Itinerary planning for Disney can be stressful. There are a lot of considerations to make and even more research to be done. Regardless, I stand by my fervent belief that planning ahead is always the best way to go when it comes to a Walt Disney World trip. As you prepare to develop your own, consider my top 7 tips to make yours flawless!
1) Make FP as early and as close as possible
The deal with FP+ is that everyone gets three. Once you have used those three, or you’ve allowed them to expire, you can make one more at a time. While limitless FastPasses sound great, the reality is that they are distributed on a first-come, first-serve basis. If you schedule all of your original three FP+ for the afternoon or evening, the chances of anything else being available afterwards are slim to none. Unless you are hell-bent on reserving a spot for an evening show, I recommend scheduling everything as early and as closely as possible.
2) Consider walk time
If you’re like me, you might be the person who schedules everything down to the second. But even if you’re not, an important consideration is that walking from place to place can be surprisingly time-consuming, depending on the time of year and park attendance. My general rule of thumb is to assume that by the time everyone browses merchandise at the end of the ride and makes it through the crowd, it is going to take 10-15 minutes to move on to the next adventure. Of course it could be faster, and if it is, yay! But using that chunk of time as a guide could help you write a more realistic itinerary.
3) Consider geography
If you read my list for 5 Ways to Stay Stress Free at Disney, you know I am a big proponent for thinking geographically. Before making a detailed itinerary, you’ll want to study a park map so that you can schedule your FastPasses and standby attractions in an order that won’t exhaust everyone before lunch. Even if it means making more than one circle around the park over the course of the day, you will thank yourself for minimizing the distance between each experience. Plotting out your day geographically means you’re likely to spend more time in air conditioning than the heat, you’ll economize your steps for the day, and you’ll ultimately have the time to accomplish more.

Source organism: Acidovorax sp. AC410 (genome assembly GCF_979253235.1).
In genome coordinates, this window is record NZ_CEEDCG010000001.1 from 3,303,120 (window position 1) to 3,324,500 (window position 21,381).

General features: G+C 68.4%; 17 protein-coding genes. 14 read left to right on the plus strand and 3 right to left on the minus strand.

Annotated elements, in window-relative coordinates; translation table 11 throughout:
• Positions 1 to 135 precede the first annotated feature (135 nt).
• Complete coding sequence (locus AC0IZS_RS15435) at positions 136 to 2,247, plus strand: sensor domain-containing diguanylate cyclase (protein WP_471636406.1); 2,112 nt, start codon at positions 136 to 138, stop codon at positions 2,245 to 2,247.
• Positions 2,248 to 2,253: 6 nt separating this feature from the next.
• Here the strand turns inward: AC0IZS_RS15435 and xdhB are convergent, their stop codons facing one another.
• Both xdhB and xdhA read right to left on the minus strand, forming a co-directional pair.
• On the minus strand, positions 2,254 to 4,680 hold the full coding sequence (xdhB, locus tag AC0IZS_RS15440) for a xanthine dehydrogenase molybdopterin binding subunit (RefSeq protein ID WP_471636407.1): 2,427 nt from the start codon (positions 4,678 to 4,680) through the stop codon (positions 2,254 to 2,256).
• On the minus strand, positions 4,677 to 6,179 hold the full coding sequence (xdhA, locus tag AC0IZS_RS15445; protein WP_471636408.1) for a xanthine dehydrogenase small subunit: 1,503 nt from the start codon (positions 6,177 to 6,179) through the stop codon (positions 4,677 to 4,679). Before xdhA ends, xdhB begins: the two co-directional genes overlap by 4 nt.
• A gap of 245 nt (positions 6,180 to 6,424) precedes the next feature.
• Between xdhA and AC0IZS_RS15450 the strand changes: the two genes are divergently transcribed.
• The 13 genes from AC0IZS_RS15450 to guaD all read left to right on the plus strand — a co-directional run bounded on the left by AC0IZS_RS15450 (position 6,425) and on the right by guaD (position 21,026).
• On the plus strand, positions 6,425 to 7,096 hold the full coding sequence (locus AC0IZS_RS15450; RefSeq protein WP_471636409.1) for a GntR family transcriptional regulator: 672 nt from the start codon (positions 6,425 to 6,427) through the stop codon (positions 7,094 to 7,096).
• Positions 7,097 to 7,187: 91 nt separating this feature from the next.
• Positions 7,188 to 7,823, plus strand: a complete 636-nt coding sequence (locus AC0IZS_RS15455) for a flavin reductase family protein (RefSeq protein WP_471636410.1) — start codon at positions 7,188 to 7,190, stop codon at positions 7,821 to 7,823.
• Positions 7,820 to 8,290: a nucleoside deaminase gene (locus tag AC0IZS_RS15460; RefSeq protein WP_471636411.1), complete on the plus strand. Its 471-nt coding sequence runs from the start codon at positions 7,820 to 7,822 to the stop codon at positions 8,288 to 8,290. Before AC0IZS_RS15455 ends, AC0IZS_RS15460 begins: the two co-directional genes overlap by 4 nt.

4) Remember shows
This one is a two-part tip. On one hand, you want to study up on what times shows will be offered on the date you’ll be visiting if you intend to see them. Most entertainment times will be available on My Disney Experience even months out. Be sure to double check a little closer to vacation time, as they are subject to change. This one is especially important, because there are rare, but occasional nights that parks close early for special events (holiday parties, conventions, buy-outs, etc.) Double check park hours online, ensure shows will be running, and don’t forget that many are subject to weather.
The other side of this tip, is to remember that shows can hold hundreds of people at a time, meaning there could be a huge surge of people to the nearest attractions as they release. If you walk up to a FastPass line and it looks longer than you expected, you can bet a show just got out nearby. Furthermore, parades can tie up huge sections of the park at a time. If you’re not planning to watch the parades, check out their ride path on the map so you’re not around them while the streets are packed and at a standstill. At the moment, Magic Kingdom is the only park hosting parades, but all four parks have had one at some time or other.
5) Remember to eat
This one seems obvious, I know, but even I have worked out an entire itinerary before, only to realize at the finish that I hadn’t figured in meal times. When it comes to eating in the parks, you can be as frugal or as extravagant as you want. I’ve done full days without spending a dime, as outside food and drinks are allowed into the parks. But the parks have some amazing dining experiences to offer. If you’re making any reservations, you’ll again want to try to figure them in as geographically as possible. Otherwise, find some gaps in the day where activities are sparse and designate them as lunch and dinner breaks so you’re being economical with downtime.
Realistically, unless the parks are empty during your visit, you will not get through everything. The best way to make the most of your day, is to ensure everyone gets their number one must-do in before lunch. That is the simplest way to keep everyone happy so the rest can be bonus fun! Now, if that won’t make sense geographically, I wouldn’t stress. As long as you can find a place for each thing in your schedule, prioritize those things to be your FastPasses so that you know you have a guaranteed spot.
7) Be flexible
Now I know I’m the one who says, “Have a plan so you’re not flustered with decisions on park day!” But, when I make an itinerary, I do try to offer just a smidge of leeway. In my mind, I’m developing an itinerary that will allow me to accomplish the absolute maximum in my day, but that doesn’t mean that when the day comes, I will still feel the need to do it all. In fact, if you have a few rides that you’re just “meh” about experiencing, add a note with the maximum amount of time you’re willing to wait. This way, if you have extra time, there’s something to be enjoying, but if not, you can move on to the next thing without worrying that you’re missing out on something important.
For assistance making an itinerary for your next visit, check out my Vacation Planning page!
Until then, stay magical and ears up my friends!